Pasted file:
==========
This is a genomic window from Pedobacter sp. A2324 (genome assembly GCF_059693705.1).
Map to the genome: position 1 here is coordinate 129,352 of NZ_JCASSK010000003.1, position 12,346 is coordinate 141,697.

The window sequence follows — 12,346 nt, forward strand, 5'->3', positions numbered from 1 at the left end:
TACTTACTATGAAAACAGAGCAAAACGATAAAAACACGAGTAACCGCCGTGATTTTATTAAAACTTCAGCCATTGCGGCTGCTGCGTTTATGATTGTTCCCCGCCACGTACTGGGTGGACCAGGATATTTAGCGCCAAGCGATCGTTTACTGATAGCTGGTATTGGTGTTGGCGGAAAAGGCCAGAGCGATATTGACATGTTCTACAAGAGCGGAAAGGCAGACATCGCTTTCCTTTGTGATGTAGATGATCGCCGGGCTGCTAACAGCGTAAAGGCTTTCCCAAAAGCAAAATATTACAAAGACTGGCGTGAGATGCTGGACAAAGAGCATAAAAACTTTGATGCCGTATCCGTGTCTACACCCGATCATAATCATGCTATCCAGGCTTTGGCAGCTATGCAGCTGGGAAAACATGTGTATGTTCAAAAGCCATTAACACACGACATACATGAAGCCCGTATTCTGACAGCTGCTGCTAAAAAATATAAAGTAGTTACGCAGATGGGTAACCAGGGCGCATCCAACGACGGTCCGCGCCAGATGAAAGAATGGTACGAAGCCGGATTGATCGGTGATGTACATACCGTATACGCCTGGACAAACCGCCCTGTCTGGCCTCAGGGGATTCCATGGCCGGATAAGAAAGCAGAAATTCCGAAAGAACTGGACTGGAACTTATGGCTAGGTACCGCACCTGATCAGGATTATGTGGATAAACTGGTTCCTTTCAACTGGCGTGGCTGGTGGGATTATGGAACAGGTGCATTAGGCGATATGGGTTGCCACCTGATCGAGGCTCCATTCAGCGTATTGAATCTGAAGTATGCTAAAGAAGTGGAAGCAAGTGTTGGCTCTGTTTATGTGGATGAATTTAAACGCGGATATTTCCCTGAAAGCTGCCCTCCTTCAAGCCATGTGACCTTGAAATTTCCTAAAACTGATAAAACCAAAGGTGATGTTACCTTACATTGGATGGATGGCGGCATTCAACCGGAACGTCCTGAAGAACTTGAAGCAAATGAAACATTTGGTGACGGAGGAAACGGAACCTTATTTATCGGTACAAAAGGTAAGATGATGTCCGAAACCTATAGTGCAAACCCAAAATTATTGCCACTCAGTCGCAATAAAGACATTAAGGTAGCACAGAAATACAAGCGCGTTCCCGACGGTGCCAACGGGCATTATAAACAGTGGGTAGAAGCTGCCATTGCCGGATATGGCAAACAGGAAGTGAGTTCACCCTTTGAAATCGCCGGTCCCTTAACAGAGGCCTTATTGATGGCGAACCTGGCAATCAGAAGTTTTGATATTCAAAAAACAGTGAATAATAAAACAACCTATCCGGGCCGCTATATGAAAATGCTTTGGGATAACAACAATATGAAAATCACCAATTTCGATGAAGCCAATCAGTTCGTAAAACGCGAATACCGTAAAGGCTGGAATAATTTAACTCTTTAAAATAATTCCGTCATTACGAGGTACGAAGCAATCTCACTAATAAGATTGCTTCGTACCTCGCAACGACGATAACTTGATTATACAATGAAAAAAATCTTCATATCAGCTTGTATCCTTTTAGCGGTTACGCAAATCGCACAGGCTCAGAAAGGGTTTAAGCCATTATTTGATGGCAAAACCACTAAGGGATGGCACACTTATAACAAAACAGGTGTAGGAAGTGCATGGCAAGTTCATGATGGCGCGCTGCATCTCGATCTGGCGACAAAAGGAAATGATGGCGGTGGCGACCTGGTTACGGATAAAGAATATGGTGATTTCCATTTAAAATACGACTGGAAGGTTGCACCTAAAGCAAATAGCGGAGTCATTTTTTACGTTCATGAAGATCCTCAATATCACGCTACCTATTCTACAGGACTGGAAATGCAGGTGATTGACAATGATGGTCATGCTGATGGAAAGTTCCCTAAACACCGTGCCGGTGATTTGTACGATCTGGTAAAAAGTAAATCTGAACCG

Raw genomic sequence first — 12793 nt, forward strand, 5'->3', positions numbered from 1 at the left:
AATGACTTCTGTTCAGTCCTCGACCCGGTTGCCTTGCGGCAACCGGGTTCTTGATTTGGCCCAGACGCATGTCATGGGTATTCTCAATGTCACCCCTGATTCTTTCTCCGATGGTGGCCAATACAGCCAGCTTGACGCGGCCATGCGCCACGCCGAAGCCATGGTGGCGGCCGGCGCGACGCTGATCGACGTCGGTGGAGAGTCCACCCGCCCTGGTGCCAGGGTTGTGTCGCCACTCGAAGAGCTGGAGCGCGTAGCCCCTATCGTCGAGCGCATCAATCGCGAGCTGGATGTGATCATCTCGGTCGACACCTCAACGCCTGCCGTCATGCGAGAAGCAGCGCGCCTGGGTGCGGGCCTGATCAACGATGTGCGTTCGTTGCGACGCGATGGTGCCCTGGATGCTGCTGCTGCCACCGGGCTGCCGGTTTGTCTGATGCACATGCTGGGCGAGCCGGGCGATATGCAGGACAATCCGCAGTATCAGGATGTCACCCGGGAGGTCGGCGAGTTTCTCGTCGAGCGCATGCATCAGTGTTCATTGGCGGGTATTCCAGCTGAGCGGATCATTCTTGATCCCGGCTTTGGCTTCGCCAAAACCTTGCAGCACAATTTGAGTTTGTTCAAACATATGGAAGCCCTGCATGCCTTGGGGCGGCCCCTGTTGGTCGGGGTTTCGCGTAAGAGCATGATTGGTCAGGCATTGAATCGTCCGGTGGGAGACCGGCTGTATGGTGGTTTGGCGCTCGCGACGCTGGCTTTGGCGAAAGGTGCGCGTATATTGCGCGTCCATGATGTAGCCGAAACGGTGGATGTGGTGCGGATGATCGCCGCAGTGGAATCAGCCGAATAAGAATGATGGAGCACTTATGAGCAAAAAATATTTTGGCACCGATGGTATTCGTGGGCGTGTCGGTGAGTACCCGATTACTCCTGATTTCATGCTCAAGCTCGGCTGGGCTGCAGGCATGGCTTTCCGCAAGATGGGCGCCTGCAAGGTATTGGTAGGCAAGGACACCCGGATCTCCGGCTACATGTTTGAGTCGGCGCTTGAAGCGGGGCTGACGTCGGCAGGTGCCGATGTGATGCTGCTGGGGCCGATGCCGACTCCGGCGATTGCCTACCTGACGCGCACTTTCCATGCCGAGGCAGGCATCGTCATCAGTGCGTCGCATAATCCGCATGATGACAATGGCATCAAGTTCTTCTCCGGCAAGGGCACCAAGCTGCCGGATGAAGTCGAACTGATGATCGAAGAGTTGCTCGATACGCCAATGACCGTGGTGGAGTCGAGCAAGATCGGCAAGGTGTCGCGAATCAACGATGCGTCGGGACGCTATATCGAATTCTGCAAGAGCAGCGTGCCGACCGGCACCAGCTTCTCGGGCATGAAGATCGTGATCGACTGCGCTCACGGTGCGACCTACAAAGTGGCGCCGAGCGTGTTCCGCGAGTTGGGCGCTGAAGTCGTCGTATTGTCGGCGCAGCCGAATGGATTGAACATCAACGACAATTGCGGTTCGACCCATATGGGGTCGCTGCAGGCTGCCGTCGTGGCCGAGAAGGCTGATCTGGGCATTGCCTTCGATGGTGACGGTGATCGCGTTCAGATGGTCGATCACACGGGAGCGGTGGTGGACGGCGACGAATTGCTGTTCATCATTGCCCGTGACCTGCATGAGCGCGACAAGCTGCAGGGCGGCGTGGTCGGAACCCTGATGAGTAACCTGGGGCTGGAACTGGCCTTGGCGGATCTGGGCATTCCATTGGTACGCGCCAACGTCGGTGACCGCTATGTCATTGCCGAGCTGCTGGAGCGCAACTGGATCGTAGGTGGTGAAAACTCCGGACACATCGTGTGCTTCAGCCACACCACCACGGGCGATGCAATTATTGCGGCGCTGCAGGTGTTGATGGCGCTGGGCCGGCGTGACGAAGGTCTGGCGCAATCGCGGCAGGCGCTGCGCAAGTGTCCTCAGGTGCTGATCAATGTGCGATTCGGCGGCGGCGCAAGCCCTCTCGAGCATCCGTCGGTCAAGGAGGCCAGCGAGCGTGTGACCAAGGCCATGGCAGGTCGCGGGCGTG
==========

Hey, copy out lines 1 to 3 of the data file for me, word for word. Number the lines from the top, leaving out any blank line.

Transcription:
This is a genomic window from Pedobacter sp. A2324 (genome assembly GCF_059693705.1).
Map to the genome: position 1 here is coordinate 129,352 of NZ_JCASSK010000003.1, position 12,346 is coordinate 141,697.

The window sequence follows — 12,346 nt, forward strand, 5'->3', positions numbered from 1 at the left end: